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Tuesday, Dec. 4, 2012 12:05 p.m.

Student Association pushes for locally owned eateries in office retail space

Undergraduate-At-Large Senator Elizabeth Kennedy pushes forward with a bill asking for the University to include local establishments in its Square 75A development. Jordan Emont | Photo Editor

This post was written by Hatchet reporter Chris Hebdon.

Student Association Senate leaders are pressing the University to think local when choosing retailers for its Pennsylvania Avenue office complex.

Senators passed a bill at the body’s Monday meeting, 22-4, that urged GW not to bring big chain stores and restaurants into the Square 75A office complex, which will relocate establishments like Froggy Bottom Pub and Thai Place.

Sen. Elizabeth Kennedy, U-At-Large, said mom-and-pop joints, like Froggy, help students connect back to GW and could potentially lift the school’s low donation rate, which she attributed to students being “unhappy with their GW experience.”

SA President Ashwin Narla added that GW should avoid signing on pricey venues that would not interest most students.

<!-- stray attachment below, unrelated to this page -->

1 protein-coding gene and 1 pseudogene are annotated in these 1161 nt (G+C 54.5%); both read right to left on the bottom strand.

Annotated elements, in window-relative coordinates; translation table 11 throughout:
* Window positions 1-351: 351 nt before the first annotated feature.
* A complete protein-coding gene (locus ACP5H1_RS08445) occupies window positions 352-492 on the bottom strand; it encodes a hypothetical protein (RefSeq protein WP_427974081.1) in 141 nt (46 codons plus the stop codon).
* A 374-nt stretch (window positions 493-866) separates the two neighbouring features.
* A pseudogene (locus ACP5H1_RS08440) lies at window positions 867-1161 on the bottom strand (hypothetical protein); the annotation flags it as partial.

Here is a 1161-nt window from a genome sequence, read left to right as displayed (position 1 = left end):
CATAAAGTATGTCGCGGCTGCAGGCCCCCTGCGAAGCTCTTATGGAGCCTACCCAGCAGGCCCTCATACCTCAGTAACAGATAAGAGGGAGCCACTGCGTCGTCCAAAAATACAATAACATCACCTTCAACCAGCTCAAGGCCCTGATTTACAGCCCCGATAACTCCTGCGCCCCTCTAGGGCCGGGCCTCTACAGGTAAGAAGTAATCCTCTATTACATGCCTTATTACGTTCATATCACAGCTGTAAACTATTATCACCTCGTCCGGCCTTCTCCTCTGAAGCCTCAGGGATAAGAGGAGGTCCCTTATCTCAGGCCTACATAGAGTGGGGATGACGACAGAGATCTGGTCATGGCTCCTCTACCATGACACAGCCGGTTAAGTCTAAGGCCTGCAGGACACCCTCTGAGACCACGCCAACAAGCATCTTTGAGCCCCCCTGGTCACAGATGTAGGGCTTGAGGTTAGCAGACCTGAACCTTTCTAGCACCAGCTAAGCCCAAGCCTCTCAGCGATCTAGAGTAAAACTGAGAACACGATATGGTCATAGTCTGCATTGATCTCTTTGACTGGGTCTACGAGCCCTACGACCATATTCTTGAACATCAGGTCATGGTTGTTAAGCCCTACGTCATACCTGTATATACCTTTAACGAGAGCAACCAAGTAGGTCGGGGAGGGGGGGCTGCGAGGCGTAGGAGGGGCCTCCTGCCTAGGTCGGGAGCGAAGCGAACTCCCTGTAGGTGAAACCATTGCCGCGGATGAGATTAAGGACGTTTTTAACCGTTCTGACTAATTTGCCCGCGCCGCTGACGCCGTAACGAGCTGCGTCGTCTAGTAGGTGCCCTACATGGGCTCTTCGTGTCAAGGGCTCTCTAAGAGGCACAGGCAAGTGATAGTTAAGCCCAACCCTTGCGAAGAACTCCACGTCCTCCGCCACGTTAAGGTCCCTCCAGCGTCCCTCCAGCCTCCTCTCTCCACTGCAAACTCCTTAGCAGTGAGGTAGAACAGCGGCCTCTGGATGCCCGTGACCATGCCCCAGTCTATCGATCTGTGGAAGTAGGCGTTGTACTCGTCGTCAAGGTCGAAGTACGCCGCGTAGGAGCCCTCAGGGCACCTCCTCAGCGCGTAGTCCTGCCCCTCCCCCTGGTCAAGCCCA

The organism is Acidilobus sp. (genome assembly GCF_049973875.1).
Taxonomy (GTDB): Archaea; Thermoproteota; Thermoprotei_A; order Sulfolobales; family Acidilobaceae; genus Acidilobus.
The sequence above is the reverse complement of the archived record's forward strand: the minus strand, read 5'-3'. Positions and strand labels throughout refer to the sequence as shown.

“We hope that the decision to find a new retailer is focused on student-friendly, low-cost establishments,” Narla said.

A similar bill hit the floor last month, but it was shot down because some senators feared it was too adversarial to the University.

Senators also voted unanimously for a bill urging the University to adopt the Consumer Financial Protection Bureau’s college shopping sheet, a online tool championed by President Barack Obama to help students understand the total cost of attending school. The bill saw no questions or debate.

The shopping sheet outlines each school’s cost of attendance, graduation rates, and student loan options.

The bill’s sponsor, Sen. Omeed Firouzi, CCAS, said it has drawn support from student groups including the College Democrats and the College Republicans. More than 300 colleges nationwide have signed on to create the one-page outline.

“It’s a very simple tool,” Firouzi said. “It really makes it a whole lot easier for students.”

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